• Building a completely solar powered 120v outlet is...

    05/07/2022 at 20:35 0 comments

    ....harder than it sounds.

    Seeking to explore a new solar DIY project "hobby" to potentially power my entire home one day, a couple months ago, I set out to build a solar powered inverter using an adult sized panel,  a Canadian Solar CS6P-250PX, which I bought used on EBay in bulk last year. Not counting a 30 watt fold-out panel, with a built in charge controller (connected with a 15V DC/2Amp USB-C charging cable to a 178Wh Lithium Battery), this would count as my first modular system using off the shelf-parts.

    The hardest part of the project has been not obtaining parts, but figuring out which gauge, amps, and wires are compatible. Compared to building computers for 20 yrs, solar technology is a naked science- nothing needs to be prepackaged, and even if it is, there is still a lot of different standards that needs to be matched. With a computer power supply, only the modular cables need to be used with the same power supply brand. But even then, the cables connections/pins are all housed in convenient plastic away from the variables of lug sizes and battery terminals. 

    I've purchased the last 3 components today (tray cable, fuse holder, and fuse cable) and thus I have not yet begun assembling the setup, but I began this only after having found an already simplified tutorial, that explains it much better than some other ones. Finding a tutorial is only one part of the "puzzle." Another challenge is determining if enough alternative parts can be sourced at an affordable rate to make the project worthwhile. As a "mini" solar powered system using an 18Ah battery, and as a very first test project, I do not plan to spend more than $200 (If you exclude the $1644 I spent on the 29 other panels), and as of today, have remained about $25 under that budget. While I could use the same parts in that tutorial, there are some things/parts that are not explained since I bought the pre-made tray cables, and they made their own (and making my own cables is something I spent hours looking into a month or so ago, and was still left lost on the process) Also, there isn't a lot of information on how to connect ANL fuse cables to batteries, and which gauge and lug sizes are needed. For example the ANL Fuse Block says it uses 3/8" or 5/16" lug sizes, based on two Amazon reviewers. Buying the last component was hedging between whether a battery cable would fit 5/16" on one end and 3/8" on the other. Spending $9 on a pair at least let me feel I was getting a deal, and could repurpose them if they do not fit.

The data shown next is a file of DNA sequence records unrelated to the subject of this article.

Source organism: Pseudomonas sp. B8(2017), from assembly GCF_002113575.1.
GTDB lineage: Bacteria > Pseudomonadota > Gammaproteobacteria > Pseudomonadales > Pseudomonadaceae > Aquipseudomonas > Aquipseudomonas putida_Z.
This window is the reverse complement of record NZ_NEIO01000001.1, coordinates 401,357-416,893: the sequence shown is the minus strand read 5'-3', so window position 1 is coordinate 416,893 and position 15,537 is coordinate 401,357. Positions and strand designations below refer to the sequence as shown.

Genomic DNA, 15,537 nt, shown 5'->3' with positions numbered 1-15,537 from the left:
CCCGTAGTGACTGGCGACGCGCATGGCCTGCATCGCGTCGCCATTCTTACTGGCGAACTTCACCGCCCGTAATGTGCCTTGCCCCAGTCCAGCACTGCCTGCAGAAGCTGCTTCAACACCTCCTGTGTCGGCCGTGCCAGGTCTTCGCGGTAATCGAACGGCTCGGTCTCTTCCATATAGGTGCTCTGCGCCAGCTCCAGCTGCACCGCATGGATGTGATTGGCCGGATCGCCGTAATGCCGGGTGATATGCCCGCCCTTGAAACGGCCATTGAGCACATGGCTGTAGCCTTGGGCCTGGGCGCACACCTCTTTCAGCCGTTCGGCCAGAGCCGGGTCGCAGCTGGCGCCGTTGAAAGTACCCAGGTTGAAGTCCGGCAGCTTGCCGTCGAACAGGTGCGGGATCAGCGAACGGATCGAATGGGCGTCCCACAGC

I decided to not use lead-acid SLA/AGM, and not just for environmental reasons, but for compactness, and safety (If I am going to mess up the wiring and cause an overcurrent, with Lifefpo4, at least it won't cause a caustic mess-at least I imagine it won't). I do use lead acid in a UPS for work (a CyberPower CP850PFCLD) and in a car battery, but those are prebuilt, and I do not modify them for practical reasons. The other issue with pairing a battery with a controller is not all controllers work with lifepo4, or at least require manual settings around 14V.

    Second, I wanted something that can power more than a lightbulb, and less than mini oven. The oven would be nice, but I don't feel like investing in tens of thousands of dollars for an off-grid-powered home with full heating capability. A practical use would be to have a UPS that can be recharged by a panel to power a modem and router, while using a laptop so there is an efficient and long battery during a possible power outage. My UPS lasts around 50-60 minutes, depending on how many monitors I am running. With a 65 watt CPU (an i3) it doesn't use a ton of power. But running a ultra low power laptop with a 6 cell battery, and using the UPC for just the modem, one could have almost 6 hrs of battery power, plus an additional 6-8hrs with a backup battery. Most power outages do not last that long, but it could save the...